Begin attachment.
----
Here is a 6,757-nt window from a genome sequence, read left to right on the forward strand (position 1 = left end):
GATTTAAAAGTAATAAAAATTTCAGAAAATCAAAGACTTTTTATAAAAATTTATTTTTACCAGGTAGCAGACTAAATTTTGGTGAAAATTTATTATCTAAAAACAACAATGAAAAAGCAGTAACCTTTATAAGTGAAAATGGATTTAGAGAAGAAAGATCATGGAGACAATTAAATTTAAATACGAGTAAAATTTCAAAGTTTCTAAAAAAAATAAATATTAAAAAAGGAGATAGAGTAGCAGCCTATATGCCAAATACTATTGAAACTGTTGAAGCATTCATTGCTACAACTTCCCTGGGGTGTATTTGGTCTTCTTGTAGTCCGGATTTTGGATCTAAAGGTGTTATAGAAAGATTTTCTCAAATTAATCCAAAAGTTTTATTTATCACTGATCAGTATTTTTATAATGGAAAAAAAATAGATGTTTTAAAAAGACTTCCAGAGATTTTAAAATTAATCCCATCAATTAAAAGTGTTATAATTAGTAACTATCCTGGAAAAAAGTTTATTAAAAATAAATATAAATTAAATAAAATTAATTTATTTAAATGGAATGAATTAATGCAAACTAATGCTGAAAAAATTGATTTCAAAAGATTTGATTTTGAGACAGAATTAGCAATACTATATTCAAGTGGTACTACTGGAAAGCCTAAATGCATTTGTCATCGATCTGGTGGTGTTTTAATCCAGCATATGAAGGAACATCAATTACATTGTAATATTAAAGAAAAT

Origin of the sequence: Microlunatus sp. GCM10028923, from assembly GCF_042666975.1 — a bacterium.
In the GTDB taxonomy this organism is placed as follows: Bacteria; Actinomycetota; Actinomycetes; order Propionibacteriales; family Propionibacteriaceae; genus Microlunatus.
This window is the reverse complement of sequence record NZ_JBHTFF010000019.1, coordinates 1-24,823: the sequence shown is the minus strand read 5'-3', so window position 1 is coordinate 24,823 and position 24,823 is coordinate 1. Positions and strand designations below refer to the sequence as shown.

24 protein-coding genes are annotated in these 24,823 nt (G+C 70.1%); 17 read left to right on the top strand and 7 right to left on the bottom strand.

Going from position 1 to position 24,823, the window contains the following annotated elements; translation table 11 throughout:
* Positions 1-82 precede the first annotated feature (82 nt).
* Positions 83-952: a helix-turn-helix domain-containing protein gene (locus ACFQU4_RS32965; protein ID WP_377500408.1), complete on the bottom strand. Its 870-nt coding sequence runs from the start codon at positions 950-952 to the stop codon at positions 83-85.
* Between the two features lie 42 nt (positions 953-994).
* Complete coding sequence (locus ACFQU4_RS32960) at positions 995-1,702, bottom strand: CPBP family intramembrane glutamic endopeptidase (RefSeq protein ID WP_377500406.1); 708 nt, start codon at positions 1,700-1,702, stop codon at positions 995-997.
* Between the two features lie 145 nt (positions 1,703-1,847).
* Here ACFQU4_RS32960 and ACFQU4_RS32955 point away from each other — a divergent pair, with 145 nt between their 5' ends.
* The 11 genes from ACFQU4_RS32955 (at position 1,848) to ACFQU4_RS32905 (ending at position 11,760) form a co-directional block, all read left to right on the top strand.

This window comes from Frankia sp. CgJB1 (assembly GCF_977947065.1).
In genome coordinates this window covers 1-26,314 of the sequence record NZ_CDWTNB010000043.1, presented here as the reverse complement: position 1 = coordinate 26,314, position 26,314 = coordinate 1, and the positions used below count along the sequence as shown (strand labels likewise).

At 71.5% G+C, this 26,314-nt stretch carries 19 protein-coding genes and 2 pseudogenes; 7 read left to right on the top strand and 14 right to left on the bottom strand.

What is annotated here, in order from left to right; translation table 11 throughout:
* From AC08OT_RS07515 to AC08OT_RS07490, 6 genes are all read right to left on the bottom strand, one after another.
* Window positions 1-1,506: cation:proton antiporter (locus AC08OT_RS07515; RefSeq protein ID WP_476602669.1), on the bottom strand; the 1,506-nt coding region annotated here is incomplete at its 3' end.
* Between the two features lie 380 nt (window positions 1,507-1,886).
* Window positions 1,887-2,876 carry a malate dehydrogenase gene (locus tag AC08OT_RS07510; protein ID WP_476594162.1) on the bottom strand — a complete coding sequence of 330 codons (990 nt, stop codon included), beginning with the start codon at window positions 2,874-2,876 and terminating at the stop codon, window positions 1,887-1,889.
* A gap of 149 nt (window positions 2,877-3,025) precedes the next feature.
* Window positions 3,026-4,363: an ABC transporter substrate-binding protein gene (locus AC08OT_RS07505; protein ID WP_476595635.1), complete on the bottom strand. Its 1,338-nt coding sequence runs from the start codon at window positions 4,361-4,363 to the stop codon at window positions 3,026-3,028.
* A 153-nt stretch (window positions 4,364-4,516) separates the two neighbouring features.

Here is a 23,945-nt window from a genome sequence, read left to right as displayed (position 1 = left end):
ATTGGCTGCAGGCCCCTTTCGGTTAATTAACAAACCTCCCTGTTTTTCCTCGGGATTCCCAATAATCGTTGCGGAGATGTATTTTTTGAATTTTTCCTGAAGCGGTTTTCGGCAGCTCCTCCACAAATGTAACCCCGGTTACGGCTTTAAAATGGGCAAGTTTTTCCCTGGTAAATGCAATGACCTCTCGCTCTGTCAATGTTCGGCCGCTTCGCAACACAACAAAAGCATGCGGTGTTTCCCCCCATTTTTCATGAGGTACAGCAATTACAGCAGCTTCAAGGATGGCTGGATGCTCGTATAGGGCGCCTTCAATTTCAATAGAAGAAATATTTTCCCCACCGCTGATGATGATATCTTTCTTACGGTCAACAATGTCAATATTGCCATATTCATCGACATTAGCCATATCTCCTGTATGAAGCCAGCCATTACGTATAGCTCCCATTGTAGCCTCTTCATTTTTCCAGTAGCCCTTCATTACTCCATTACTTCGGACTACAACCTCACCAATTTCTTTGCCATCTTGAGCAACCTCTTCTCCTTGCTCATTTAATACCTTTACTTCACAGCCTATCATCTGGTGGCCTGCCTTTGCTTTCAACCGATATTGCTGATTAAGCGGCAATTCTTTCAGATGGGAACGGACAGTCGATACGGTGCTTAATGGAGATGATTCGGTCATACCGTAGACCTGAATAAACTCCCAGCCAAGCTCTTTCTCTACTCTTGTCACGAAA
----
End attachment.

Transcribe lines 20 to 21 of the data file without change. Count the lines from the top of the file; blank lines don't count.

* Window positions 1-1,506: cation:proton antiporter (locus AC08OT_RS07515; RefSeq protein ID WP_476602669.1), on the bottom strand; the 1,506-nt coding region annotated here is incomplete at its 3' end.
* Between the two features lie 380 nt (window positions 1,507-1,886).